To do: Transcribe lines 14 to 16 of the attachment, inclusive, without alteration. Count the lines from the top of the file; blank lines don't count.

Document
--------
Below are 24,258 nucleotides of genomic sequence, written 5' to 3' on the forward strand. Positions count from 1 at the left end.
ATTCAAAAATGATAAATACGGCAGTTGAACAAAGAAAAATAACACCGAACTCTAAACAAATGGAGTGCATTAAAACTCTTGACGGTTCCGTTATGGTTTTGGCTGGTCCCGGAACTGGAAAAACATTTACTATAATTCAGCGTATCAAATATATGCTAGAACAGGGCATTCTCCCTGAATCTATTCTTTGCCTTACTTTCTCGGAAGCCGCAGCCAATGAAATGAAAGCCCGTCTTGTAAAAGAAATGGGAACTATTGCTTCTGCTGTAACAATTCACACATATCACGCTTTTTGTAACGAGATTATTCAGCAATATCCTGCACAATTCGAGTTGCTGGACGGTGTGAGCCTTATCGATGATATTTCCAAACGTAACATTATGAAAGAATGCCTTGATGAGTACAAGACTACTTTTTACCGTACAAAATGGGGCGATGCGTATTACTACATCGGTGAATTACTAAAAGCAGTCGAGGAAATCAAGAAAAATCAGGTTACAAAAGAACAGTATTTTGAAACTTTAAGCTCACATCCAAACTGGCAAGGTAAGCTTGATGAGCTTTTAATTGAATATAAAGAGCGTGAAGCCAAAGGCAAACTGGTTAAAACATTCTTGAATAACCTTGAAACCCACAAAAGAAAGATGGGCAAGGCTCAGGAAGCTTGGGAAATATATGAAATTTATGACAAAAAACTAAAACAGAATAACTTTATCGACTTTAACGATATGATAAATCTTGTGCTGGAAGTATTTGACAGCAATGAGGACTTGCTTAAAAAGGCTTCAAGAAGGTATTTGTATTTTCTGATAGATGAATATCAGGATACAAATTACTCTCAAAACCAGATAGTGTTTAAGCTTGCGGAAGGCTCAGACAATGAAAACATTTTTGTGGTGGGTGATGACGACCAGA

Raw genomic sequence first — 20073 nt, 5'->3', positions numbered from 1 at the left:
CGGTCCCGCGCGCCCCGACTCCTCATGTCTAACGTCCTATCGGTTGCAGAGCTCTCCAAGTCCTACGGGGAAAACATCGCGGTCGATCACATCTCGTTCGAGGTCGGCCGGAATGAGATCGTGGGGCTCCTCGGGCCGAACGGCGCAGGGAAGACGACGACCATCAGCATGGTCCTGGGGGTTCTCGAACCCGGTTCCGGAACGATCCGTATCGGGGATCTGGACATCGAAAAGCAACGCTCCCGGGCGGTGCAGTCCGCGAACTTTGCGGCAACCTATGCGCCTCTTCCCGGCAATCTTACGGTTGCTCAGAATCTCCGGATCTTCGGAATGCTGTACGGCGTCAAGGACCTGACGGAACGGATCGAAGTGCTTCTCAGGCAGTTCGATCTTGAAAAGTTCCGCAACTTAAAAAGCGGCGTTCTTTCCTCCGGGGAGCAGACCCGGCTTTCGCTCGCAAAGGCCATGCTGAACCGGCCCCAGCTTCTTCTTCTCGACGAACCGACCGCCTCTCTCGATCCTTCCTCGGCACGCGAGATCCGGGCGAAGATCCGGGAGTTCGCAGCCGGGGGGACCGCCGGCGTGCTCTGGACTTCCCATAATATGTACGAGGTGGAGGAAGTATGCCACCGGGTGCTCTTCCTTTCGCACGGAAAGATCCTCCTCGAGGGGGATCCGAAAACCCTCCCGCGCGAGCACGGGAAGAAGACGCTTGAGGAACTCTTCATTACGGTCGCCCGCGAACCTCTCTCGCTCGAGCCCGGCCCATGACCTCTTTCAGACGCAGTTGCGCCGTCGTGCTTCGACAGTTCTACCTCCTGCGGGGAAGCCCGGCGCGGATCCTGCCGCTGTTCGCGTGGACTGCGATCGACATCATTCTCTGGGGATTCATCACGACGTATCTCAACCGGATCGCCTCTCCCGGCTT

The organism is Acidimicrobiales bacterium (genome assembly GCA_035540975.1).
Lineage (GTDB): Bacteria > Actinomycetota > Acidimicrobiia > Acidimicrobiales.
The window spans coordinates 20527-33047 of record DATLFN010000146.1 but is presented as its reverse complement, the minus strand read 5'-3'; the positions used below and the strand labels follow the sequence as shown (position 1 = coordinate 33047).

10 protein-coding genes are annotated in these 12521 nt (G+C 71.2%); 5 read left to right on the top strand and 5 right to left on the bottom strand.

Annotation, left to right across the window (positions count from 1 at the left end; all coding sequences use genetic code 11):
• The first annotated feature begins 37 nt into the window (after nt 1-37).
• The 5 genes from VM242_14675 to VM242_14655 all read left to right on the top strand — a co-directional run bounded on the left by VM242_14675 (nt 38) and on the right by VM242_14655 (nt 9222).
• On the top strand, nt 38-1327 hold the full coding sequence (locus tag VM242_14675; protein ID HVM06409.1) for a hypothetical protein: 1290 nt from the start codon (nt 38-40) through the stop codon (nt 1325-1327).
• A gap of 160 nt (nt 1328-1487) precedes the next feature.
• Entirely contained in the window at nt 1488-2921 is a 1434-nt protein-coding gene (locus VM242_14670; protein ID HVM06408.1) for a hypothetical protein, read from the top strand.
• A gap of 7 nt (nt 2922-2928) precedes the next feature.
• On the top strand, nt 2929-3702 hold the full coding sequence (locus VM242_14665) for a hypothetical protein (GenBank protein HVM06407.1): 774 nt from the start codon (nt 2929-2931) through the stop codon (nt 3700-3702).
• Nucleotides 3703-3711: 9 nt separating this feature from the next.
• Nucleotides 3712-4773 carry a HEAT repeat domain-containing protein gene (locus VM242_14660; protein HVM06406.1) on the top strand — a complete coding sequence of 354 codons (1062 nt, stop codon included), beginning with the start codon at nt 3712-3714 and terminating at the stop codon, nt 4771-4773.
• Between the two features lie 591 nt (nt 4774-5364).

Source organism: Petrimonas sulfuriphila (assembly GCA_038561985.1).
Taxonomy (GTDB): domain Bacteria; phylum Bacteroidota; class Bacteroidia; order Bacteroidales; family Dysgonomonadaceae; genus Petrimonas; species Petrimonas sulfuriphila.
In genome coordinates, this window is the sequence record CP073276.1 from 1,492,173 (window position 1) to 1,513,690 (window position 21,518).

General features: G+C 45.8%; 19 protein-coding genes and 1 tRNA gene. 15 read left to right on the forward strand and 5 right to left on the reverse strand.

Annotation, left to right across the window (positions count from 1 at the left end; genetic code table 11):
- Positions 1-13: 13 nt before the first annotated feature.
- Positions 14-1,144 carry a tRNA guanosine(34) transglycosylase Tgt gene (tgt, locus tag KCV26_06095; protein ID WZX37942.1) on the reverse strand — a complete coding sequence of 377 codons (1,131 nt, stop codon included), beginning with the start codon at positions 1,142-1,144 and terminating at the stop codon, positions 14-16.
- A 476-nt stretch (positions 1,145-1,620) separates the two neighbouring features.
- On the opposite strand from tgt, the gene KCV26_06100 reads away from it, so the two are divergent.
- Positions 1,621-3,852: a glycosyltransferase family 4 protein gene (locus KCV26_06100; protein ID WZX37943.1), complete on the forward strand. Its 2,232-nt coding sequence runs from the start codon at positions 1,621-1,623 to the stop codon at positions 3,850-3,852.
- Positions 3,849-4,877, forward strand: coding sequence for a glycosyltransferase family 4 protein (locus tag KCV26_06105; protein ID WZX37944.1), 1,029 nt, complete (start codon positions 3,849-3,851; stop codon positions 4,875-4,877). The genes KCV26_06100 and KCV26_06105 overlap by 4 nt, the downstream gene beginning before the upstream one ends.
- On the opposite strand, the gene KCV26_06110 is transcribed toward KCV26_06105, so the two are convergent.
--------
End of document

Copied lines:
• Entirely contained in the window at nt 1488-2921 is a 1434-nt protein-coding gene (locus VM242_14670; protein ID HVM06408.1) for a hypothetical protein, read from the top strand.
• A gap of 7 nt (nt 2922-2928) precedes the next feature.
• On the top strand, nt 2929-3702 hold the full coding sequence (locus VM242_14665) for a hypothetical protein (GenBank protein HVM06407.1): 774 nt from the start codon (nt 2929-2931) through the stop codon (nt 3700-3702).